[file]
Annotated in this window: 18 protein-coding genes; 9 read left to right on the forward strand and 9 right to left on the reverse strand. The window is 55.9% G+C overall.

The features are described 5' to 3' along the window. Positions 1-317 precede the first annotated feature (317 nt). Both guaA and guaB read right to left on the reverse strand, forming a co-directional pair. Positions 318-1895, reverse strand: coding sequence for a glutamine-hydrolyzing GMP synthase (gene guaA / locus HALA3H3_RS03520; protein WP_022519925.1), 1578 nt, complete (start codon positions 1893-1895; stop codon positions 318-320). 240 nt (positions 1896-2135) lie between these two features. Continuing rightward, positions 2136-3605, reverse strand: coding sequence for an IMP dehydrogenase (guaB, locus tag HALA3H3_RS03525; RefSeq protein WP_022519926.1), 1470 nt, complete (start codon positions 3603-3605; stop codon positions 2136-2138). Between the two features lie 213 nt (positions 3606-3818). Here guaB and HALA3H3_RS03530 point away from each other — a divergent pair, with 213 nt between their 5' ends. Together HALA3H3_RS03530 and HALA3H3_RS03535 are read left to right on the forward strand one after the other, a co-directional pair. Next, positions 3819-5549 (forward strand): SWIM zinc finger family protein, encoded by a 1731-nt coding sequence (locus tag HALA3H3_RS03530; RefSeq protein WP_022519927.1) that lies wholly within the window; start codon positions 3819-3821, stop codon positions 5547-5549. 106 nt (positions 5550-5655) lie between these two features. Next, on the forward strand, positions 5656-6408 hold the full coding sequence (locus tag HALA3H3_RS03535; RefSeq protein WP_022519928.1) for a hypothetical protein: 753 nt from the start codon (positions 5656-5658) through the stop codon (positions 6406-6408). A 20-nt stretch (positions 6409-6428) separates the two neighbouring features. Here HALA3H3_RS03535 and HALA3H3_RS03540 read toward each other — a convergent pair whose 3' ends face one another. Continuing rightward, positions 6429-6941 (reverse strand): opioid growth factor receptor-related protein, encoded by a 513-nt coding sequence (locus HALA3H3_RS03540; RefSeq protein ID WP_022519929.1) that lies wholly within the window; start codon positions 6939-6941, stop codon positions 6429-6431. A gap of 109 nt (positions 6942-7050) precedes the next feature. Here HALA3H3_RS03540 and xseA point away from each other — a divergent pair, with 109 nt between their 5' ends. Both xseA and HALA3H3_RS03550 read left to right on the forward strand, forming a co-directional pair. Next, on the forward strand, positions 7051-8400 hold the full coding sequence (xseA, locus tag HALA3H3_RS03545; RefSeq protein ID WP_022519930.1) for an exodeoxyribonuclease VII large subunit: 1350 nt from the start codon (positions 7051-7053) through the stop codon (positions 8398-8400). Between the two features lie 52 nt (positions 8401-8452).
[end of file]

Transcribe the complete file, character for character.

Annotated in this window: 18 protein-coding genes; 9 read left to right on the forward strand and 9 right to left on the reverse strand. The window is 55.9% G+C overall.

The features are described 5' to 3' along the window. Positions 1-317 precede the first annotated feature (317 nt). Both guaA and guaB read right to left on the reverse strand, forming a co-directional pair. Positions 318-1895, reverse strand: coding sequence for a glutamine-hydrolyzing GMP synthase (gene guaA / locus HALA3H3_RS03520; protein WP_022519925.1), 1578 nt, complete (start codon positions 1893-1895; stop codon positions 318-320). 240 nt (positions 1896-2135) lie between these two features. Continuing rightward, positions 2136-3605, reverse strand: coding sequence for an IMP dehydrogenase (guaB, locus tag HALA3H3_RS03525; RefSeq protein WP_022519926.1), 1470 nt, complete (start codon positions 3603-3605; stop codon positions 2136-2138). Between the two features lie 213 nt (positions 3606-3818). Here guaB and HALA3H3_RS03530 point away from each other — a divergent pair, with 213 nt between their 5' ends. Together HALA3H3_RS03530 and HALA3H3_RS03535 are read left to right on the forward strand one after the other, a co-directional pair. Next, positions 3819-5549 (forward strand): SWIM zinc finger family protein, encoded by a 1731-nt coding sequence (locus tag HALA3H3_RS03530; RefSeq protein WP_022519927.1) that lies wholly within the window; start codon positions 3819-3821, stop codon positions 5547-5549. 106 nt (positions 5550-5655) lie between these two features. Next, on the forward strand, positions 5656-6408 hold the full coding sequence (locus tag HALA3H3_RS03535; RefSeq protein WP_022519928.1) for a hypothetical protein: 753 nt from the start codon (positions 5656-5658) through the stop codon (positions 6406-6408). A 20-nt stretch (positions 6409-6428) separates the two neighbouring features. Here HALA3H3_RS03535 and HALA3H3_RS03540 read toward each other — a convergent pair whose 3' ends face one another. Continuing rightward, positions 6429-6941 (reverse strand): opioid growth factor receptor-related protein, encoded by a 513-nt coding sequence (locus HALA3H3_RS03540; RefSeq protein ID WP_022519929.1) that lies wholly within the window; start codon positions 6939-6941, stop codon positions 6429-6431. A gap of 109 nt (positions 6942-7050) precedes the next feature. Here HALA3H3_RS03540 and xseA point away from each other — a divergent pair, with 109 nt between their 5' ends. Both xseA and HALA3H3_RS03550 read left to right on the forward strand, forming a co-directional pair. Next, on the forward strand, positions 7051-8400 hold the full coding sequence (xseA, locus tag HALA3H3_RS03545; RefSeq protein ID WP_022519930.1) for an exodeoxyribonuclease VII large subunit: 1350 nt from the start codon (positions 7051-7053) through the stop codon (positions 8398-8400). Between the two features lie 52 nt (positions 8401-8452).